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Automatic Backup for Google Docs, Sheets, and Slides
2019-01-22

I’m a little paranoid about losing data. Services like Google Sheets are great, but it worries me that if I lost access to my Google account, or if a bug in the service caused my files to be deleted, I would have no way to ever get that data back.

Ideally, I want all my data in each cloud service to be automatically synced to my own computer’s filesystem, so that I can set up automated backups from there to multiple destinations. This post is about how I’ve set that up for Google Docs, Sheets, and Slides.

There are some sites out there that will back up your Google data for you. I didn’t want to use them, because I don’t really feel comfortable authorizing them to access my Google account.

Approach

By installing Google Backup & Sync, you can get all the files in your Google Drive automatically synced to your computer. Unfortunately, the files for Docs, Sheets, and Slides don’t actually contain any of the document contents. They’re just tiny placeholders that link to the document in Google’s services. If you lost access to your account or Google lost the data, backups of those placeholder files would be worthless.

Google supports exporting to Microsoft Office file formats (.docx, .xlsx, .pptx), and those exported files include your actual data. So, I want to produce those exports automatically on a regular basis and store them in a folder on Google Drive, so that they’ll get synced to my computer and I can back them up like I would any other files.

Google lets you create scripts that can access files in your Google Drive and run on a schedule. I wrote a script that looks for all the Docs, Sheets, and Slides you own, exports each of them to both a PDF and an Office file which are combined into a zip file, and puts each zip file into a backup folder you specify.

Caveats

This only creates exports of docs that you own (as opposed to ones that have been shared with you), but that could be changed by altering the line that starts with if (file.getOwner()…

The exports are placed in zip files, rather than directly in the backup folder, so that they don’t clutter up the list of recent files on the Docs/Sheets/Slides home pages. But the zip files will still appear in the list of recent activity on drive.google.com.

If your backups folder already has a backup for a particular file, and the backup’s “last updated” date is at least as recent as the “last updated” date on the file, then that file will be skipped. So this won’t work correctly if anything is corrupting or failing to update the “last updated” dates on your documents.

As always, this code may have defects that prevent it from working properly. Use at your own risk and remember to periodically verify that your backups are actually working as expected.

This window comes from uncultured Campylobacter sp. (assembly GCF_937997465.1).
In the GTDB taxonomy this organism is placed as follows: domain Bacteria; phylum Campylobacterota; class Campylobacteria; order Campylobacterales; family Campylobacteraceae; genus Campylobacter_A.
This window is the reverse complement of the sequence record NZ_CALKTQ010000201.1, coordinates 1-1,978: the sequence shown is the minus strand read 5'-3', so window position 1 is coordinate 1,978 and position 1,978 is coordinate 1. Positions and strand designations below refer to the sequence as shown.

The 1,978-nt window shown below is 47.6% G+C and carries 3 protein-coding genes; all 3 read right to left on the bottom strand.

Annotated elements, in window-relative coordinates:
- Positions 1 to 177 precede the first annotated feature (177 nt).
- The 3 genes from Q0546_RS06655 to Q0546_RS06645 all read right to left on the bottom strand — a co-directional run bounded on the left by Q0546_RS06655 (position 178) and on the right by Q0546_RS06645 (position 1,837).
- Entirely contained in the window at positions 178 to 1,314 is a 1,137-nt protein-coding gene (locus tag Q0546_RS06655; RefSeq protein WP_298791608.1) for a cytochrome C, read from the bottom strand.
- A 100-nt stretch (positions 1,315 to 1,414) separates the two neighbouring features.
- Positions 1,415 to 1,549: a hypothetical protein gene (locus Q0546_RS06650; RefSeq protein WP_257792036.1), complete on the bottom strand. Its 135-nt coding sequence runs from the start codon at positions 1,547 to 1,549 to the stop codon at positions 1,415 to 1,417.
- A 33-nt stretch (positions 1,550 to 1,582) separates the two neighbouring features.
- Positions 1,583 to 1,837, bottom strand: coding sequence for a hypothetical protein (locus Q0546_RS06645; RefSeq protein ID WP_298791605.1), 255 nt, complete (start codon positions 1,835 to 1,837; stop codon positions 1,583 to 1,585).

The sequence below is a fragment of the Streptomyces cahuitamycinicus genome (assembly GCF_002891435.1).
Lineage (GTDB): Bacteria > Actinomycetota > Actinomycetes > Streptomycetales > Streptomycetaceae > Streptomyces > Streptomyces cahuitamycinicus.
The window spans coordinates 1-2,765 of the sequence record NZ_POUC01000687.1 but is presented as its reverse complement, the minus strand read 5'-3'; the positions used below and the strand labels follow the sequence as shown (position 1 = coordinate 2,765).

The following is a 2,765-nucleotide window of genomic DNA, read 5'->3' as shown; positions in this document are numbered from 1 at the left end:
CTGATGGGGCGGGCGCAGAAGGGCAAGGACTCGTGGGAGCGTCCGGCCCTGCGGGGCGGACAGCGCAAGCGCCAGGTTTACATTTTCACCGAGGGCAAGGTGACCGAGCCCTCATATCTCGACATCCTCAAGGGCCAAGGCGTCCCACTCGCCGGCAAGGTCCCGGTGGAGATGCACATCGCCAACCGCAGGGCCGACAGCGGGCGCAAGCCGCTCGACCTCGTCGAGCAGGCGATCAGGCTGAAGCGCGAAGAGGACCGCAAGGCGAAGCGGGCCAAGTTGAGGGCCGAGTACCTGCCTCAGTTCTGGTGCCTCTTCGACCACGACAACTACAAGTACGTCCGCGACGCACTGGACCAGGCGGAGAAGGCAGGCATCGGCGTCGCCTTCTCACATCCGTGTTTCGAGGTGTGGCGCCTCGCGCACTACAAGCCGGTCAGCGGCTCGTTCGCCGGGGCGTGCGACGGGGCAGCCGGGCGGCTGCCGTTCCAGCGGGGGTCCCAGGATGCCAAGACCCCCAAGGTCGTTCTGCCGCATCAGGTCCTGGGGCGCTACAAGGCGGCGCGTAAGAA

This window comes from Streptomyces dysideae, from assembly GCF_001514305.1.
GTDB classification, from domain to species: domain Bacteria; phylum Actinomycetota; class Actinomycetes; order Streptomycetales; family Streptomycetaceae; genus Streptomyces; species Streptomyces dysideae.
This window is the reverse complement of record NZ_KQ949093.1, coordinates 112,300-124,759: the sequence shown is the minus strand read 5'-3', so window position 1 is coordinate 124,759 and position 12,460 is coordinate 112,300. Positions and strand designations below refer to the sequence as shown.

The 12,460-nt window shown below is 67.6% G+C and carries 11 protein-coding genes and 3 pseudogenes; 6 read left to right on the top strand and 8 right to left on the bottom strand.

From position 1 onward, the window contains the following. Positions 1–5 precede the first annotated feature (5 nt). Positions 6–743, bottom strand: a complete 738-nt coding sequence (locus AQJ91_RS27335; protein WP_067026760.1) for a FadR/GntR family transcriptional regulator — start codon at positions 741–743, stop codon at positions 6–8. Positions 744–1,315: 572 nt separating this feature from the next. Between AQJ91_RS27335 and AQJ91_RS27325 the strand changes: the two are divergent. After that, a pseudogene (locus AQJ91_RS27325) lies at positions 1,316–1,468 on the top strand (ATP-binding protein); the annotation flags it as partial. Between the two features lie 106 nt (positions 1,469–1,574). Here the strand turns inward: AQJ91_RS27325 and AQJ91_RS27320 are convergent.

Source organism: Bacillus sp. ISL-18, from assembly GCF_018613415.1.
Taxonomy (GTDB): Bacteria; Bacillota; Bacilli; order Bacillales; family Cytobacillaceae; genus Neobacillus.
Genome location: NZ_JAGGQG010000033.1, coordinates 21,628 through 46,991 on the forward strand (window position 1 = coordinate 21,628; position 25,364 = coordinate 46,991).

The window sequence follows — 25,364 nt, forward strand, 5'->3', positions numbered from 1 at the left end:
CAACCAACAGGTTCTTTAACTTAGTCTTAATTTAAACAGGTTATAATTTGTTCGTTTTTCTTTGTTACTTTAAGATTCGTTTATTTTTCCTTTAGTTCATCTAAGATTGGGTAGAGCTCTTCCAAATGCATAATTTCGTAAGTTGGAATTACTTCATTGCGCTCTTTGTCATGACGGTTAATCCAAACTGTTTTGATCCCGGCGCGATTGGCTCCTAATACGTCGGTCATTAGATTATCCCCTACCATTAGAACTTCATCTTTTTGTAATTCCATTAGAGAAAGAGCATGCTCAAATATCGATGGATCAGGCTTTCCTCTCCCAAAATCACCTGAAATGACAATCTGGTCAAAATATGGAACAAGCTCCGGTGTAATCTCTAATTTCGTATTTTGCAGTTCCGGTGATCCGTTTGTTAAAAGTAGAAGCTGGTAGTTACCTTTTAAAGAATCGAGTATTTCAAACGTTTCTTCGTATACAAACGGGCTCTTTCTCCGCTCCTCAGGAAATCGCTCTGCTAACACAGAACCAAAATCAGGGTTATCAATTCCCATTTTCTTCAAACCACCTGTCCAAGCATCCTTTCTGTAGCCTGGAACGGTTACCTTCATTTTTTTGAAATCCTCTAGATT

Instructions

First, create a folder in Google Drive to hold the backups. In this screenshot, I created a folder named GoogleDocs inside a folder named Backup, but you can put it wherever and call it whatever.

Screenshot of a new folder.

Then open that folder and copy its ID from the URL.

Screenshot of a folder ID in an address bar.

Go to script.google.com and create a new script.

Screenshot of the New Script button.

Copy and paste the script from here: https://gist.github.com/brokensandals/6b77f73666323d6e4b94ff1df12a532a#file-code-gs

Screenshot of the script pasted from the gist into Google Scripts.

Replace INSERT_FOLDER_ID_HERE with the ID you copied earlier:

Screenshot of a folder ID pasted into the script.

Save the project (I’d suggest giving it a better name than “Untitled project”), then test it by choosing Run -> Run function -> backupAll.

Screenshot of the menu item for choosing to run the function.

You’ll probably be prompted to authorize the script.

Screenshot of the Authorization Required dialog.

Click Review Permissions, and select your account when prompted. You’ll probably end up at this scary warning:

Screenshot of the This App Isn't Verified warning.

Since you own the script, this shouldn’t be overly concerning, as long as you trust the code you copied from the gist above. Click ‘Advanced’, then the ‘Go to’ link.

Screenshot showing the Go To (unsafe) link.

Then click Allow.

Screenshot showing the Allow button.

If it works, you should see a zip file in your backup folder for each of your docs/sheets/presentations - open one and make sure it looks right.

If everything’s working, you can set it up to run on a schedule by choosing Edit -> Current project’s triggers

Screenshot of the menu item for viewing the project's triggers.

Choose Add Trigger.

Screenshot showing the Add Trigger button.

Under Choose which function to run, make sure backupAll is selected, and fill in other options as desired. The screenshot shows how to set it up to run nightly at midnight.

Screenshot showing possible settings for the trigger.

Then click Save, and you’re done!

Credits

I used this gist by Abhijeet Chopra as a starting point.


Questions or feedback on this post? Email me at jacobaw@gmail.com or leave a comment on my gist


Tags: code

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